The Uber-owned company that manages rental of the bright red Jump Bikes has added about 100 electric scooters for Sacramento’s urban riders.
The city plans to have an ordinance ready soon that will keep scooters off sidewalks and parked in racks. For now, scooter riders must follow the same rules as Jump Bike riders.
The scooters may be rented using the smartphone app for Uber. The rider must first register with a driver’s license and credit card on the Uber app. The app will locate scooters and bikes that are available to rent. They may be reserved with a push of a button. The scooters are unlocked by scanning a barcode on the scooter. A couple of short kicks gets the scooter rolling, powered by a small electric motor that will not exceed 15 mph.
The renter must be 18 years or older. Helmets are encouraged for rider safety, although state law does not require helmets to be worn by people over 18 years.
The rental charge for the scooters is $1 to unlock it and 15 cents per minute of operation.
In other cities, residents have complained about scooters or bikes parked on sidewalks where they may pose a trip hazard or block wheelchair access. A planned Sacramento ordinance would impose a fine of $27.50 on the company for scooters not parked in a rack and left on the sidewalk. The scooter companies may impose additional fees on the rider.
In mid-February, two Viewpoint staffers walked about Curtis Park to ask neighbors what they thought about the new e-scooters buzzing around town.
Fred Thomas, a retiree who lives on Jeffrey Avenue, south of Sutterville Road, said he thinks the scooters are dangerous. “There are no helmets, and there is so much traffic,” he said.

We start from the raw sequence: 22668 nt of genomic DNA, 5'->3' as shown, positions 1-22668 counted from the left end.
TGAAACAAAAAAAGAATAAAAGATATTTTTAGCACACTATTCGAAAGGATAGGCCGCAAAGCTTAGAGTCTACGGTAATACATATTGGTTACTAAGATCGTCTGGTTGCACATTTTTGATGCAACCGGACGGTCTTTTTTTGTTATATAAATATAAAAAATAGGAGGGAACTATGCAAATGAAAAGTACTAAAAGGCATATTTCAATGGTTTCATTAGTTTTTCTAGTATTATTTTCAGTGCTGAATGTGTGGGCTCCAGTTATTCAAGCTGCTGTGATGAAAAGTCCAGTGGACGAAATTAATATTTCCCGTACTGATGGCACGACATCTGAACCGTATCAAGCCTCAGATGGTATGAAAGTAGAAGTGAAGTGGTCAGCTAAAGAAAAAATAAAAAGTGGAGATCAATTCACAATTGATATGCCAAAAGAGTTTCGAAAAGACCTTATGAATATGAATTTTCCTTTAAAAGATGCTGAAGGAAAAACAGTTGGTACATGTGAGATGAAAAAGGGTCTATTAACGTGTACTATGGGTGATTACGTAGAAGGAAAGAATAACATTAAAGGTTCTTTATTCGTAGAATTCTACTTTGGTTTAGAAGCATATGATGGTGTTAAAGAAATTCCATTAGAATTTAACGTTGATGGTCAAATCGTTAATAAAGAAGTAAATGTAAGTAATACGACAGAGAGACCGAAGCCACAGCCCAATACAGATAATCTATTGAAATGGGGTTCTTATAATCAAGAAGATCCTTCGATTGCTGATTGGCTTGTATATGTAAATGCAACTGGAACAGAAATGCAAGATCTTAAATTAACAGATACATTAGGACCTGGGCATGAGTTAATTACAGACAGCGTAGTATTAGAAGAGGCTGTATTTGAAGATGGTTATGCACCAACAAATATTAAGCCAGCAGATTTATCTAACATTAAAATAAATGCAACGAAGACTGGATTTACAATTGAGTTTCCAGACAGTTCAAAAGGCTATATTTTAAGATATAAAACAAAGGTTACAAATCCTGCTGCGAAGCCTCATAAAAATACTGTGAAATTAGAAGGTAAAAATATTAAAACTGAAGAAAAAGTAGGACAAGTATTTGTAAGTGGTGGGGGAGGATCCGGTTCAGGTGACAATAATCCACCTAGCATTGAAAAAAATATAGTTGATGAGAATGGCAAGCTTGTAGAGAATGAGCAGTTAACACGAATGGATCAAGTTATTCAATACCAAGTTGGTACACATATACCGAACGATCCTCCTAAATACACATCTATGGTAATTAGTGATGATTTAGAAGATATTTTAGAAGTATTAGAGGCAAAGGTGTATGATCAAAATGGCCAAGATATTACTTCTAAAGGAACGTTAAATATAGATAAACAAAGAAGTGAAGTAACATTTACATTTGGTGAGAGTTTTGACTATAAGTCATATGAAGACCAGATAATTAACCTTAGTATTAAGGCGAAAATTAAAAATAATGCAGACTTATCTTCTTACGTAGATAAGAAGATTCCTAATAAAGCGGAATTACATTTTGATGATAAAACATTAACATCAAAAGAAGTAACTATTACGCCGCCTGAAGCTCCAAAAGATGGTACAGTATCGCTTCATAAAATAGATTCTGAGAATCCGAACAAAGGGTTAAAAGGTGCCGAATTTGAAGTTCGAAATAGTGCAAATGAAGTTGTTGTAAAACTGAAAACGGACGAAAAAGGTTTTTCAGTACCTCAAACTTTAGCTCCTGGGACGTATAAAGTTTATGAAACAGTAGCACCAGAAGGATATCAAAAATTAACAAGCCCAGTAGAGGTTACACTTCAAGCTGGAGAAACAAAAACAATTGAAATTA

McGeorge School of Law professor Leslie Jacobs, who lives on Montgomery Way, said the scooters, like the bikes, present a dilemma. “They are all dangerous,” she said.
“All bikes and scooters need to share the road.” She said scooter riders might be tempted to show off a bit. Jacobs said she rode scooters in San Diego along the Pacific Beach boardwalk, but not on the street. Although she said she likes “green stuff,” she thinks solving environmental problems with traffic is difficult.
Richard Kong of Marshall Way said he had yet to decide how he feels about the scooters, while his wife, Audrey, said she thinks they are OK.
John I. of 11th Avenue, a retired driver for FedEx, said he thinks the scooters are too small to be in traffic. He wants to see how they are used, where they are left when a rider is finished with them. “I like the (Jump) bikes,” he said.
Paul Lepinski and Maureen Cleary, semi-retired software developers who live on Montgomery Way, said they are a little uneasy about the scooters. Paul said he’s unsure about “all these motorized vehicles on the street.” Maureen said she thinks they are OK if the riders follow the traffic rules.